Thursday, May 9, 2013

Multiple Opponents

Just as I'm prepping to teach BLUE SUEDE SHOES: Womens' Basic Self-Defense Awareness, I had a chat with a dear friend and colleague on the matter of multiple opponents.  So I thought I'd share something from the Blue Suede class.  The illustration captures, I believe, the spirit of it.  May you never know first-hand what this is like. 


It ain’t like the movies. Fighting multiple opponents is extremely dangerous and no matter how good you think you are, there’s a point where many becomes too many, and it’s a losing battle. Here are 10 good rules to maximize the odds of minimizing the damage to yourself.
1.            Avoid the Situation.
Always the best option. Here’s where situational awareness and early pattern recognition come into play.

2.            Run like hell.
Assuming you can get away safely and you’re not leaving somebody behind who can’t run with you.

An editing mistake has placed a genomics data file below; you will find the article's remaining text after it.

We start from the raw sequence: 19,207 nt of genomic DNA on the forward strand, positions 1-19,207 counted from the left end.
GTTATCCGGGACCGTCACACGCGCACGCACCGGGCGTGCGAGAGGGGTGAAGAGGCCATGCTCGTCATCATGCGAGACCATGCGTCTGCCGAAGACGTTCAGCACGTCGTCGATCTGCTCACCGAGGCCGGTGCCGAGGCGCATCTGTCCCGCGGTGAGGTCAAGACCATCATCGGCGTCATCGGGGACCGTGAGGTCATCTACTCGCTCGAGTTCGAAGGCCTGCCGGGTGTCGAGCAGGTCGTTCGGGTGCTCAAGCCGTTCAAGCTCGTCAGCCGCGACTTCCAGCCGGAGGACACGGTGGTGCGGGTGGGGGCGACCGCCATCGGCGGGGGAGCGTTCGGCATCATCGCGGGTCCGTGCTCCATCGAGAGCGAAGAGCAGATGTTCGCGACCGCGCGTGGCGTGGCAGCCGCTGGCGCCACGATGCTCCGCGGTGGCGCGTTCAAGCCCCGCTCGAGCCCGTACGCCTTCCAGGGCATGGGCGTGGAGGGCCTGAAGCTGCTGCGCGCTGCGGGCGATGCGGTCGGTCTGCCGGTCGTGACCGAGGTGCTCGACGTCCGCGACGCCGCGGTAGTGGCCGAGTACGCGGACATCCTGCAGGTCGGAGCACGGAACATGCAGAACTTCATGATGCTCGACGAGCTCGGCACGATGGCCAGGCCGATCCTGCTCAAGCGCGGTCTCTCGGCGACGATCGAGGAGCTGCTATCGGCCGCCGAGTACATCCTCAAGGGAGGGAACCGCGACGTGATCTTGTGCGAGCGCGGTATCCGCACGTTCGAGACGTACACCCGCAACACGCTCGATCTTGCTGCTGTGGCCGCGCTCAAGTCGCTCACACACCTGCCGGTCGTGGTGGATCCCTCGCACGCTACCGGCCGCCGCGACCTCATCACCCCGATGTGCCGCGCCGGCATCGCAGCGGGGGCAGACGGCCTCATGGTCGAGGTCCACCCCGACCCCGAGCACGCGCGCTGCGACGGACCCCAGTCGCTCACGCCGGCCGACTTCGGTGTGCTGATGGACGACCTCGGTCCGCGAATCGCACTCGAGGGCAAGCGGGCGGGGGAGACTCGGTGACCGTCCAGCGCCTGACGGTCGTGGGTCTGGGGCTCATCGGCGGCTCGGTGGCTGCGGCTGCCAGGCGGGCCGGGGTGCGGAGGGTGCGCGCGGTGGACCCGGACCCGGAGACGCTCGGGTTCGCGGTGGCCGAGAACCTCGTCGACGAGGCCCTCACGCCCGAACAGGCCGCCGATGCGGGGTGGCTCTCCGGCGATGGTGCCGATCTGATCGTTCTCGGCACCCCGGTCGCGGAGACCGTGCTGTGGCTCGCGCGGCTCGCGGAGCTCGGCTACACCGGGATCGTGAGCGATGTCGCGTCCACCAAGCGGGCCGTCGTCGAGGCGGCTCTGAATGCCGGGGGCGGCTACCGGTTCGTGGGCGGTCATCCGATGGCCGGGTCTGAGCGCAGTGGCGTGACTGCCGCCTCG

3.            Have a weapon and know how to use it.
No doubt about it 3 or 4 unarmed attackers (or attackers armed with knives or clubs) against 1 unarmed defender is a one-sided affair. Same 3-4 attackers against a defender with a firearm and suddenly the odds have changed.

4.            Target the Leader.
Quite often the biggest, nearest, and has the loudest/foulest mouth.

5.            Line ‘em up
Avoid being surrounded. Move to one side so that they become obstacles in each other’s way. Use the nearest as a shield.  
6.            Strike First, Strike Hard Take the initiative, “attack on the preparation.” Avoid making meaningless movements that waste energy; take simple, devastating action instead. Get the first lick in and make it count.

7.            Fight Dirty.                                                         
         Use knees, elbows, teeth, head butts and attack eyes, throat, groin.

8.            Use the Environment.
Take advantage of chairs, tables, walls, trees, cars, etc as obstacles and as possible weapons.

9.            Keep Moving.
A moving target is harder to hit and harder to surround.

10.       Hit and Run.
As soon as you can safely do so, disengage and retire.

The first one dies, the second one is maimed, 
the third one runs away.

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